Agnes was totally interested in the internal response not the external, wasn’t she? Yes. She did a cycle of six paintings that MoMA owns, they’re called With My Back To The World. The title was the expression of the fact that her work does not refer to anything outside the mind - that it’s all internalised. Every emotion we have may be a response to something but what we’re responding to is already in the mind. Martin felt very deeply that you could think of these paintings almost as a map. A map to the response that you have by looking at them. As the response itself is the work of art. The painting just makes it happen.
My 11-year-old grand daughter was visiting Agnes once and there was a beautiful rose clipped from the patch in front of her door. Isobel was clutching the rose and Agnes took the rose out of the vase and said to Isobel: 'Is this rose really beautiful?' And Isobel said, ‘yes the rose is really beautiful.’ And Agnes put the rose behind her back and asked, ‘Is the rose still beautiful?’ And Isobel said, ‘yes’. And Agnes said, ‘you see Isobel, beauty is in your mind not in the rose.’ That was very nice. And Isobel has never forgotten that. And those are the kinds of things that extend your perception and alter your vision. And maybe you think of things differently from then on.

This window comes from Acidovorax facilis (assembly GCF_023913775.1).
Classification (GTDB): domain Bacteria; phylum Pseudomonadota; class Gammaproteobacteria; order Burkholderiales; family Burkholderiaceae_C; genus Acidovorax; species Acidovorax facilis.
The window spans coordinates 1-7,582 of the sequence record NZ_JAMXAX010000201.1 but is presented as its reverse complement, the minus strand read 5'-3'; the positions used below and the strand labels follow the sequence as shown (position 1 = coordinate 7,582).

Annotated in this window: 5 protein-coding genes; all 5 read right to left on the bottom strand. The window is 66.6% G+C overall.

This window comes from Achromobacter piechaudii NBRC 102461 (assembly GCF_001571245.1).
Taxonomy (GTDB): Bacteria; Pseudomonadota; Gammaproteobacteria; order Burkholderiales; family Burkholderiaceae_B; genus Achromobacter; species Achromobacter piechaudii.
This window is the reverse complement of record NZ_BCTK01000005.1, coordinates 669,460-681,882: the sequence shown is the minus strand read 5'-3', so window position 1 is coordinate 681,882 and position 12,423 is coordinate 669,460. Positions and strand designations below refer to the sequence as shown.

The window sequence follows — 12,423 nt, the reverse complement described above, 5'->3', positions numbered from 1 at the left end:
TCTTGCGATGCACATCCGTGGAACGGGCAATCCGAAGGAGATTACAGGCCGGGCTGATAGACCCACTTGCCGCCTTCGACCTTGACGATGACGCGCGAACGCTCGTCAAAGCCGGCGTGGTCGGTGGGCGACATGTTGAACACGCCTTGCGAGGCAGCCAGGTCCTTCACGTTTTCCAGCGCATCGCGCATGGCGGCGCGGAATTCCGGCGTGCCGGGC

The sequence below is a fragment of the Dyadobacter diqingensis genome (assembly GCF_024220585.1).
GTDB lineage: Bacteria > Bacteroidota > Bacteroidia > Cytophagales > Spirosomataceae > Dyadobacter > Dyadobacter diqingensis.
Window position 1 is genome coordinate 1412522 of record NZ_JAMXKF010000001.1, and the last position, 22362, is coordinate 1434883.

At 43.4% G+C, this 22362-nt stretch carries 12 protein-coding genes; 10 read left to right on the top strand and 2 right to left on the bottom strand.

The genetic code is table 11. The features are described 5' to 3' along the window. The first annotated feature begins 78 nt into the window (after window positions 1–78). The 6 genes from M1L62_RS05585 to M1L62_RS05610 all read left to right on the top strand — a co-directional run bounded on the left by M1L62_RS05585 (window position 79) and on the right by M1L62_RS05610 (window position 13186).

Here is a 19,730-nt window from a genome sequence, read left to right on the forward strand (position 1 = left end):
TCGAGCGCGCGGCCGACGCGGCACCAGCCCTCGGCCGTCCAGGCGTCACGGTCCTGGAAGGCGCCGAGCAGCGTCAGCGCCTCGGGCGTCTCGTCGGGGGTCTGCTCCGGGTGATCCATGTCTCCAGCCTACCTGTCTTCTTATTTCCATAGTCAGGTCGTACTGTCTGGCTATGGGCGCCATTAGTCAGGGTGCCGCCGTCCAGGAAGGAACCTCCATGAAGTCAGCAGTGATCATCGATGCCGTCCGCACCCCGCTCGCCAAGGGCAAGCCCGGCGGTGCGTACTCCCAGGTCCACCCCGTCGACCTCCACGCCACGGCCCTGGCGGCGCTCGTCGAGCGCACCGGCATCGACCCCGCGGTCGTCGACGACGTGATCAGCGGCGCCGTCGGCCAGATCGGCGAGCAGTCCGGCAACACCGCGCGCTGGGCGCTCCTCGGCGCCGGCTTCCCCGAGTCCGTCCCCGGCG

By all accounts, as a girl she had a somewhat fraught relationship with her mother who would often 'go silent' on her. Do you think that's perhaps how she became so inward looking yet so resilient? That’s a good observation, I’m not certain. I just know this isolated childhood in Saskatchewan with long snowy winters and brutal weather would tend to keep someone in the house and she had to occupy her mind and maybe she mined her mind, so to speak, growing up. It's psychologically interesting to me but not as interesting as the paintings themselves.
She felt that her life and her paintings were two very separate things didn’t she? She felt very, very strongly that the paintings had nothing to do with her, that her life was meaningless and the paintings were all that meant something. She was this locus where the paintings happened. But you know, it’s not true. We are the sum total of everything and I think that her life did shape her art but it was a very strict life devoted to the art. The art took over everything. Decisions were made for the art. Where she lived, what she did. Then there was the 8-year hiatus from painting in 1968 where she stopped painting because the world around her interfered with her art.
Look out for part two and three of our Arne on Agnes interviews in which Arne talks about the first time he met Agnes, her flight from New York and disappearance for 18 months, her battles with schizophrenia, how she came upon the grid, and the songs Arne sang to her her during her final days. And meanwhile, be sure to check out his very poignant beautifully written Agnes Martin book in the store.